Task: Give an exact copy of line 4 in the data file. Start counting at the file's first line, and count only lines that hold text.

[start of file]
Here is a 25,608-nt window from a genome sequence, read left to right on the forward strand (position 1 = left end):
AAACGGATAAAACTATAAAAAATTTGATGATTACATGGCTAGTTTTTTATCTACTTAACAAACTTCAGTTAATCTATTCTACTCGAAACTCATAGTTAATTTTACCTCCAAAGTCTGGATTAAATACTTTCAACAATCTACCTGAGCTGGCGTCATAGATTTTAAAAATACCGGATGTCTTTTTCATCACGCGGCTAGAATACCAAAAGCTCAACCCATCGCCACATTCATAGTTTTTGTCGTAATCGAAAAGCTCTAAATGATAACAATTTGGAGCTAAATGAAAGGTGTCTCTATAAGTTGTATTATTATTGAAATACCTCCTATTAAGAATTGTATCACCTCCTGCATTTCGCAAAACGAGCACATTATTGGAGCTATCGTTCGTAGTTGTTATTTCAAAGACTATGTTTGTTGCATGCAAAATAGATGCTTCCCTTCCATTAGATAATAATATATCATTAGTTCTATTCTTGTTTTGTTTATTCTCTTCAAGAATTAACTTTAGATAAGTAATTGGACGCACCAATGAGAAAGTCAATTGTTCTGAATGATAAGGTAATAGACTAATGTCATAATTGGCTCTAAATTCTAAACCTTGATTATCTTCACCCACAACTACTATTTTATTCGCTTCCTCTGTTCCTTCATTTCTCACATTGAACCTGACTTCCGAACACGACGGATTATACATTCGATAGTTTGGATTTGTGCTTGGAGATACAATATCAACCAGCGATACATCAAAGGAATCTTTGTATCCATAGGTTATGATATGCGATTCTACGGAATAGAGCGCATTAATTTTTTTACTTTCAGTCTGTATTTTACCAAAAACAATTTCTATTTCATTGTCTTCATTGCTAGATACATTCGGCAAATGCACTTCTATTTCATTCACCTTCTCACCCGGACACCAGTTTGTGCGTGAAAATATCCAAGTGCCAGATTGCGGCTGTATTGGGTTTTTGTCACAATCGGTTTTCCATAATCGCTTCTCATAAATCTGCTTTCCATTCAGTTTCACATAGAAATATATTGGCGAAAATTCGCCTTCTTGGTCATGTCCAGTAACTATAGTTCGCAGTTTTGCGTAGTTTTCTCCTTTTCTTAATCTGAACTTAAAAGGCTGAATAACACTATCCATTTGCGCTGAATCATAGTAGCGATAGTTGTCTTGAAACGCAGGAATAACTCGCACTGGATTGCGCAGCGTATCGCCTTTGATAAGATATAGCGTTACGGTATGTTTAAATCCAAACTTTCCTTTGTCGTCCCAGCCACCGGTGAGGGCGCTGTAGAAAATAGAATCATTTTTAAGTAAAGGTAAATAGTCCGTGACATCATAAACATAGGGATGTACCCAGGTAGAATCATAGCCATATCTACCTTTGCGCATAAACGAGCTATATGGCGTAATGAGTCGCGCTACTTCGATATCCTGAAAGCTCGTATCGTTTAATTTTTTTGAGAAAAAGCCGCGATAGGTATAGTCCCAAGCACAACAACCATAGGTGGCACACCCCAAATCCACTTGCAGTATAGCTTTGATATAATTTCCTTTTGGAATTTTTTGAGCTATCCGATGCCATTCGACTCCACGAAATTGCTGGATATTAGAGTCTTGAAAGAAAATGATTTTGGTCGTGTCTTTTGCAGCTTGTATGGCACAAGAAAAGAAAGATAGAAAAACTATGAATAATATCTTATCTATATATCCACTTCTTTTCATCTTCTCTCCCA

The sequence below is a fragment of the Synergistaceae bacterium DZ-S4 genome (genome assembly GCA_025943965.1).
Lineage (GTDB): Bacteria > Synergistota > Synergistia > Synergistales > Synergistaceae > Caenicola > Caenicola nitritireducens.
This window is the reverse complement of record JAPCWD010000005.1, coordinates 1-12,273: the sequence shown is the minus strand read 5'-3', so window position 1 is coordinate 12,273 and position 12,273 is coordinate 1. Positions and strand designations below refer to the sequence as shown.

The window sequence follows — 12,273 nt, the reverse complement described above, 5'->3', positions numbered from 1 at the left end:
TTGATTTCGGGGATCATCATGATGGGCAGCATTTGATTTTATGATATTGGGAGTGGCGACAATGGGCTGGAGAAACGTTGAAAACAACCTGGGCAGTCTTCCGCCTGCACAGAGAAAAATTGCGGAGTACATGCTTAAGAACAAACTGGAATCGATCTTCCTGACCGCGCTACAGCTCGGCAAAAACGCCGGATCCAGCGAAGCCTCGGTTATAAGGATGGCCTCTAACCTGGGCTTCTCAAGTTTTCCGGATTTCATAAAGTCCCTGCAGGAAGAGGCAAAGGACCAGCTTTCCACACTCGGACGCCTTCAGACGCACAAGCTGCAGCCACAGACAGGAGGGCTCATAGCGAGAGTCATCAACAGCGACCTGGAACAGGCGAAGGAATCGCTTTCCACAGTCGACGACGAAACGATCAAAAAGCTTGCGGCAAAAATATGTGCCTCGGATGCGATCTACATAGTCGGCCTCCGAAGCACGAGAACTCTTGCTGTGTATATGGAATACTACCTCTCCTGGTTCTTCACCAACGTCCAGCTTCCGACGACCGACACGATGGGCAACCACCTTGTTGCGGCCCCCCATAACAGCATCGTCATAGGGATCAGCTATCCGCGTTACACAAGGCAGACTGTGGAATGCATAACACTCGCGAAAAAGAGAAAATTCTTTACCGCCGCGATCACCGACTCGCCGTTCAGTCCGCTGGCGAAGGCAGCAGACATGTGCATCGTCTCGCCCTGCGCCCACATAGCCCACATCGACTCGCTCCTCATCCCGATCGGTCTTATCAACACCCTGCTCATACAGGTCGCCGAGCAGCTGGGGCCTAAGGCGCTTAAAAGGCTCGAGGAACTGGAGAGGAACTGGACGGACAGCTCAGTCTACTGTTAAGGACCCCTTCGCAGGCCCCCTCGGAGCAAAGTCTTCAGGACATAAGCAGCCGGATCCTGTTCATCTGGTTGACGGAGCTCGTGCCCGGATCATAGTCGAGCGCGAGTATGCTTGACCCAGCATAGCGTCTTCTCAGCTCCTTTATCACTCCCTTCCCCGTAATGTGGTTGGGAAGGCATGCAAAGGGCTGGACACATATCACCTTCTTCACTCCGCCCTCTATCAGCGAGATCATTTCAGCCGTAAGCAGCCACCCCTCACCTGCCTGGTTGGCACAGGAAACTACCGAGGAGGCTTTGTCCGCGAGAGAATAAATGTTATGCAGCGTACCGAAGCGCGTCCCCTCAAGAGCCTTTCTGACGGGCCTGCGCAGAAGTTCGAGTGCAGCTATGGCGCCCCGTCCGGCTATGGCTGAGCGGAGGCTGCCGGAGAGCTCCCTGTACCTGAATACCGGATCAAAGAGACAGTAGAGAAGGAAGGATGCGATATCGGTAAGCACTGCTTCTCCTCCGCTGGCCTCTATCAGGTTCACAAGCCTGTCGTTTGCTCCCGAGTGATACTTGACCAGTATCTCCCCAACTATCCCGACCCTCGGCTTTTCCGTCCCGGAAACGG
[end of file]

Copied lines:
Lineage (GTDB): Bacteria > Synergistota > Synergistia > Synergistales > Synergistaceae > Caenicola > Caenicola nitritireducens.